In Bob Tarte's home, pandemonium is the order of the day, and animals literally rule the roost—thirty-nine of them at last count. Whether it's the knot-tying African grey parrot, or the overweight cat who's trained Bob to hold her water bowl just above the floor, or the nightmarish duck who challenges him to a shoving match, this menagerie, along with his endlessly optimistic wife, Linda, provides daily lessons on the chaos inherent in our lives. But not until this modern-day Noah's Ark hits stormy weather—and Bob's world spins out of control—does he realize that this exuberant gaggle of animals provides his spiritual anchor. It is their alien presence, their sense of humor, and their impulsive behavior that both drive Bob crazy and paradoxically return him to sanity.
With the same sly humor and dead-on character portraits that made Enslaved by Ducks such a rousing success, Tarte proves that life with animals offers a wholly different perspective on the world.
|Publisher:||Algonquin Books of Chapel Hill|
|Product dimensions:||5.60(w) x 8.76(h) x 1.17(d)|
About the Author
Bob Tarte wrote for The Beat magazine for twenty years. He has also written for the New York Times, the Boston Globe, the Miami New Times, the Whole Earth Review, and other publications. He hosts the What Were You Thinking? podcast for petliferadio.com. He and his wife Linda live in Lowell, Michigan, and currently serve the whims of parrots, ducks, geese, parakeets, a rabbit, doves, hens, one turkey, and way too many cats.
Table of Contents
Cast of Characters viii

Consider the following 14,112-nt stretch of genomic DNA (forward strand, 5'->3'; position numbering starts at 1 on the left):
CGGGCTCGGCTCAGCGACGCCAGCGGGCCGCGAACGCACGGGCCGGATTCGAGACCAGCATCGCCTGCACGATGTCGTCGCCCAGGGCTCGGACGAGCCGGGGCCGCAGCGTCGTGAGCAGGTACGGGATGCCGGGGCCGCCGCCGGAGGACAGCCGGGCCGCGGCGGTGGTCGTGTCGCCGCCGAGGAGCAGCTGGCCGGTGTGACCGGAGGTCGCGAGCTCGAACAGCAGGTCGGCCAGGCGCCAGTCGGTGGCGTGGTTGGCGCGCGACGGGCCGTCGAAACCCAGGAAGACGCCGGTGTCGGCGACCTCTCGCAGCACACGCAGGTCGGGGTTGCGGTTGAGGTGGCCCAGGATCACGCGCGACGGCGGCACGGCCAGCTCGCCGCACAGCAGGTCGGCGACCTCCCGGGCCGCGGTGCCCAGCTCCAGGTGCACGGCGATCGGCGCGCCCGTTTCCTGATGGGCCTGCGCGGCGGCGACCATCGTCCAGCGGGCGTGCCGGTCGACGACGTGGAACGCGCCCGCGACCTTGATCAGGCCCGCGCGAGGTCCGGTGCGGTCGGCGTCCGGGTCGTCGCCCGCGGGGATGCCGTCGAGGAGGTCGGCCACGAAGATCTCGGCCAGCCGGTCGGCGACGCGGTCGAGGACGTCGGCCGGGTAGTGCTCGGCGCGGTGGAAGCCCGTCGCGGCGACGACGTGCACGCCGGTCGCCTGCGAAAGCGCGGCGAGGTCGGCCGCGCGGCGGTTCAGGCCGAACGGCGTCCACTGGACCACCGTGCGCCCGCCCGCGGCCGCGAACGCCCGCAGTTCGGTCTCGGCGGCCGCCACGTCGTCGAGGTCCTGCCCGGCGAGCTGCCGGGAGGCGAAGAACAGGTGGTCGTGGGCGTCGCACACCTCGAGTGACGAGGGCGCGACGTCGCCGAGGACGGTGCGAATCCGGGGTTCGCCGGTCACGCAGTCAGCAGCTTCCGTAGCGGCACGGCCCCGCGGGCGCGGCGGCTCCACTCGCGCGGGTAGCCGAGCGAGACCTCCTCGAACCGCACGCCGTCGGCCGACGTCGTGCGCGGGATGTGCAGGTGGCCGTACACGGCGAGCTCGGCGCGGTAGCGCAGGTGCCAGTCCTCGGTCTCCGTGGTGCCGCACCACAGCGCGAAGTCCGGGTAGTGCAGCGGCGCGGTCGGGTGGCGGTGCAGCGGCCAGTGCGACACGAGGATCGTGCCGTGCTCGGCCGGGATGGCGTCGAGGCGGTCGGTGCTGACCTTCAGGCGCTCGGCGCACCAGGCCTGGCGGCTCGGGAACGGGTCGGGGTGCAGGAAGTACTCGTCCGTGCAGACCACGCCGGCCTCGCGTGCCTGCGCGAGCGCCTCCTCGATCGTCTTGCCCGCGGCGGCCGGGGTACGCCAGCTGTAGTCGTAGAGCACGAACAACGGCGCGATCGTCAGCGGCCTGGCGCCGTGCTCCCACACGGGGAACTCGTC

Alien Abduction 1
Ask an Expert 40
A Duck Out of Water 61
Wild Things 82
Fowl Weather 106
Bobo's Back in Town 128
Golden Orb Weaver 148
Somebody Left Something Somewhere 167
Travels with Stinky 207
Elbow Room 223
Muskegon Wastewater 261
The Creature in the Woods 303
Acknowledgments and Culpability 307
What People are Saying About This
"Bob Tarte's writing is as delightful as Gerald Durrell's, and his humor is as quirky and smart as a Gary Larson cartoon. Yet Tarte has a voice all his own, and his unforgettable family—feathered, furred, and (the human ones, mostly) flummoxed—is one you'll love visiting. I couldn't put this book down (though I did pause to laugh out loud), and when I finished, I read it all over again!" — Sy Montgomery, author of The Good Good Pig
"More than just a hilarious and raucous romp (which it is), Fowl Weather shows how a parrot, or a rabbit, or a duck, or a cat, can teach us more about ourselves and about the chaos of the world than any therapist or philosopher. Bob Tarte is clearly a man after my own heart." - Sara Gruen, author of Water for Elephants
Most Helpful Customer Reviews